Home > Music > Meshuggah – Since when did drumkits come with guitars and bass?

Meshuggah – Since when did drumkits come with guitars and bass?

From the moment you first listened to “Destroy Erase Improve” – wait, you didn’t listen to it? You’ve never even heard of Meshuggah? You’re confused as to why I’m writing this bit of the post as I was here in person and speaking directly to you? Tell you what –  you should probably ignore what just happened, and if necessary, brush up on the band’s work. One warning though:  “Contradictions Collapse” probably won’t help you, since while it has those Meshuggah touches, it’s essentially them putting their unique spin on the relatively defined styles of extreme metal of time.

But anyways, with “Destroy Erase Improve”, what shows up in Meshuggah is a droning, minimalistic approach to metal. Then came Chaosphere, which mostly dispersed with tonality, and then Nothing, which basically took everything they had done, dropped it in groovy sludge, and added more ambience. And I’m not nearly as familar with their latest developments, but from this relatively broad amount of time we can deduce a few things about the bands’ intents:

1. CRUSH KILL DESTROY – Meshuggah has arguably some of the heaviest guitar tones and best productions that any metal band has ever had, so if we were to (poorly) judge bands solely on terms of how heavy they “sounded”, Meshuggah would be considered the heaviest.

2. Rhythm takes precedence over everything – By the time that Chaosphere came out, the band was writing riffs more as rhythms with the occasional bit of tonal information built in. Such things as melody and chord progression were left to the leads and solos, which developed away from one purpose of shredding to convey violence, to being themselves regimented to provide counterpoint to the rhythms being played.

3. Convoluted song structures – Arguably relative simple ones. But Meshuggah does not exactly write verse and chorus, but rather in terms of sections which are distinguished by what’s being repeated and droned, and the transitions between them. They arguably peaked in ability to do this on “Catch-33”, but I have yet to listen to that album. Still, this is something that seems to happen when you plunge into minimalism – since you’re not using catchy hooks or riffs to differentiate your stuff anymore, what else do you have?

But with all of these things coming together, Meshuggah has taken up a niche that we rarely see in music, and obviously much less so in more popular sorts of music – a machine and mechanical intent encoded in music. What may appear chaotic and random to the outer observer is more of an order. “Chaos”, in the mathematical terms I want to use, is never truely random. Small fluctuations produce wildly different results that nonetheless can be determined by knowing the basic rules of the system. In Meshuggah’s case, this is probably going to be a case of slight changes in the beats, the guitar, and so forth. And while it’d be interesting to analyze the entirety of the band’s discography with that in mind, attempting to explain each song in terms of that theory, it’s not exactly neccesary.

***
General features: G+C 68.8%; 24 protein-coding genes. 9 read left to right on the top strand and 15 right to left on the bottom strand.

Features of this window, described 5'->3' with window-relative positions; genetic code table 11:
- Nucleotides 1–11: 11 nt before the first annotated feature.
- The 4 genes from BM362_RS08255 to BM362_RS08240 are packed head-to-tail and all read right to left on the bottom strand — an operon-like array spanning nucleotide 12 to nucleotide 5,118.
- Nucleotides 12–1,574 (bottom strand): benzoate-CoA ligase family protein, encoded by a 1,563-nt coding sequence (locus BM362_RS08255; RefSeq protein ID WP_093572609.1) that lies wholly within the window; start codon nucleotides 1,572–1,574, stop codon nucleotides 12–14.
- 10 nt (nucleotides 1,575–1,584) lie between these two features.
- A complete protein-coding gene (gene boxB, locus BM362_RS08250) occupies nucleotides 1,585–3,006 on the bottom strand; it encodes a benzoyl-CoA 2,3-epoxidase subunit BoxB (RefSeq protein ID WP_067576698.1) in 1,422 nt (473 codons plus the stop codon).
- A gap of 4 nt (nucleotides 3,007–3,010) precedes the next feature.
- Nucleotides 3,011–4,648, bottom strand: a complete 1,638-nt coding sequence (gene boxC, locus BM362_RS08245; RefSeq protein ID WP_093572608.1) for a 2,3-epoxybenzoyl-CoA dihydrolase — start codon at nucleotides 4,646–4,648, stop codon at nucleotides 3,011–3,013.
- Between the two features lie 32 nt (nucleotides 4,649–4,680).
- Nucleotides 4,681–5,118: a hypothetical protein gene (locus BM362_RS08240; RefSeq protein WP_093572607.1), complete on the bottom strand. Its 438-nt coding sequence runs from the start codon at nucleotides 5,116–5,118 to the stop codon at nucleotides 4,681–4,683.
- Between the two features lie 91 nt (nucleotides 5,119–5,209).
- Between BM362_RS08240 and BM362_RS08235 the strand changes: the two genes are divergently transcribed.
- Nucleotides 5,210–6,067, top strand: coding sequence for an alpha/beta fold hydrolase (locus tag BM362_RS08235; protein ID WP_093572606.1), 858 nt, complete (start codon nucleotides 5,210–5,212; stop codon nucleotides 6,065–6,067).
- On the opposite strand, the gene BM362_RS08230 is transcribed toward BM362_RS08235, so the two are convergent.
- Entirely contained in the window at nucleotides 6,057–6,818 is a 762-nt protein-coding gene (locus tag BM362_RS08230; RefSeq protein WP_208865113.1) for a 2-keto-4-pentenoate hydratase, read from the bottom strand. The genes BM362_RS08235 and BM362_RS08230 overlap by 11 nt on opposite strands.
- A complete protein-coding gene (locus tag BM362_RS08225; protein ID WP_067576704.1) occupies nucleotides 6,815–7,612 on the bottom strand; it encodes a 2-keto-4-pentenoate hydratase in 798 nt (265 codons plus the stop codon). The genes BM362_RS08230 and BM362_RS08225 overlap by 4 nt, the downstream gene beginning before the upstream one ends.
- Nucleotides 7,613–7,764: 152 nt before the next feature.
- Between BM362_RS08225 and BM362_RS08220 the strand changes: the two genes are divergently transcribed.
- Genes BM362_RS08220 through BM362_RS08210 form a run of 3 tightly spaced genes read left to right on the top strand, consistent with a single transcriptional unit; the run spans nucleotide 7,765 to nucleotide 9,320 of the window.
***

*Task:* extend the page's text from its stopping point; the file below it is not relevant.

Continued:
In the long run, it’s better to think of Meshuggah in terms similar to “industrial” metal bands like Godflesh than in technical/progressive terms, like Athiest (who only resembles them in that they produce an aggressive yet complex brand of music). The songs often sound like an attempt to encode an extremely precise manufacturing process in the form of song – make seven incisions spaced by an angle of 5 degrees 25 minutes 10 seconds here, each incision must be exactly 0.005 milimeters thick and 2.65 millimeters deep, that sort of thing. The rhythm and structure are the important aspects, while such things as melody, texture, timbre are used mainly to convey extra parameters and requests to the machinery.

Interesting, eh?  The band also writes large amounts of somewhat estoric lyrics to go along with these songs and be announced in an constant tone by our friend Jens Kidman, but I didn’t really think about them when I was writing this. Maybe in the future I will incorporate them more directly into my analysis of this band.

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